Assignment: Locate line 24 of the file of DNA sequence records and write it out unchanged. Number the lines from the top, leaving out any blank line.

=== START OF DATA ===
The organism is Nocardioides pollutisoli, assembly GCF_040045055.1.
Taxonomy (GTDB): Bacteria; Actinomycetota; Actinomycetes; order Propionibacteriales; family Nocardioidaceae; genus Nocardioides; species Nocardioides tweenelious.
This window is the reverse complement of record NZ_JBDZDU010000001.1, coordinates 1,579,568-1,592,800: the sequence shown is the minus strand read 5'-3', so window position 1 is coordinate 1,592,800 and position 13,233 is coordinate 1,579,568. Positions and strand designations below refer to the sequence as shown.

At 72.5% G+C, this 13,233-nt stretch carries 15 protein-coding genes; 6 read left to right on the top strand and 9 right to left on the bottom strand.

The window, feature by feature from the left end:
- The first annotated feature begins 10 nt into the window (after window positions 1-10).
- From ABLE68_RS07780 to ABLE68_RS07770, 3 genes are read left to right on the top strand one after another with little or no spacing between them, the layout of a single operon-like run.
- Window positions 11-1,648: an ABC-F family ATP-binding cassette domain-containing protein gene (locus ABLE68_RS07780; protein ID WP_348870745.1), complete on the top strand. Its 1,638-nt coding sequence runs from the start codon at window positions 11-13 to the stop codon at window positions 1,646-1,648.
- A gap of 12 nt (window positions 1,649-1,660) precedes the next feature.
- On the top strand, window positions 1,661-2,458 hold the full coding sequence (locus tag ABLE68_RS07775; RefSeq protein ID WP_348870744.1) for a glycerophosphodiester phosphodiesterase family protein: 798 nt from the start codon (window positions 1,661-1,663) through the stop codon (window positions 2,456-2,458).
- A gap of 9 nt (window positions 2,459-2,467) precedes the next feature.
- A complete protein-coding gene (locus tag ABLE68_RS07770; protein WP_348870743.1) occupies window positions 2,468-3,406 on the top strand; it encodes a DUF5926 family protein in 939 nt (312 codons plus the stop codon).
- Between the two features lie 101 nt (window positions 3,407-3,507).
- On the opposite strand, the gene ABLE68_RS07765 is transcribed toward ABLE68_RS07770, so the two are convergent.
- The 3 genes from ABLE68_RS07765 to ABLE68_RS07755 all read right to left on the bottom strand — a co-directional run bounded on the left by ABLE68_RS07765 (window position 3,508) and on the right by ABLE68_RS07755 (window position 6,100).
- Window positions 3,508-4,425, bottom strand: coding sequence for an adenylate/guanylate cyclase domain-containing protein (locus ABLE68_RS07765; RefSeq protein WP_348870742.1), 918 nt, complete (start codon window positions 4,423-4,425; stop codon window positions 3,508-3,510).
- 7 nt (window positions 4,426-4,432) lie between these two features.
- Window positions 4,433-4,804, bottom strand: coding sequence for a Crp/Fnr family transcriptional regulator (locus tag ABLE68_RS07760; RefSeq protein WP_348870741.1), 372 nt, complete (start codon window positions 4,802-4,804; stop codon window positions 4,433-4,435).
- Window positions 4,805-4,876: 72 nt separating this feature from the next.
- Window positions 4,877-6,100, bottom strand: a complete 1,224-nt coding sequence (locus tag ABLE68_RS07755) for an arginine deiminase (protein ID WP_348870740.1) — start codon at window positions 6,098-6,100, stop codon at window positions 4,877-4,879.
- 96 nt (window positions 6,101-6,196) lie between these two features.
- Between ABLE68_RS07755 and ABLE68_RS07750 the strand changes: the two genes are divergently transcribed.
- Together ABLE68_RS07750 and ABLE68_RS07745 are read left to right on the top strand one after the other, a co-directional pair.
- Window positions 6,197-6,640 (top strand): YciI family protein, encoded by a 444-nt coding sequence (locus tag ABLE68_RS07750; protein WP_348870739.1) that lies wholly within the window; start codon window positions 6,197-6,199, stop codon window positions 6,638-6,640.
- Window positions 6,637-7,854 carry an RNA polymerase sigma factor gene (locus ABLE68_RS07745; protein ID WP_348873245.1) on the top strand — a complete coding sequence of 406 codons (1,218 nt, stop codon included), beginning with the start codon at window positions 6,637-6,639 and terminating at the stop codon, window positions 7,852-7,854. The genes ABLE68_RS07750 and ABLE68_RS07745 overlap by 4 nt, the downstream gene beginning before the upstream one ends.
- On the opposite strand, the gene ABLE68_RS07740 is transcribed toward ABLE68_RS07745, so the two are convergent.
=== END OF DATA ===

- Window positions 6,197-6,640 (top strand): YciI family protein, encoded by a 444-nt coding sequence (locus tag ABLE68_RS07750; protein WP_348870739.1) that lies wholly within the window; start codon window positions 6,197-6,199, stop codon window positions 6,638-6,640.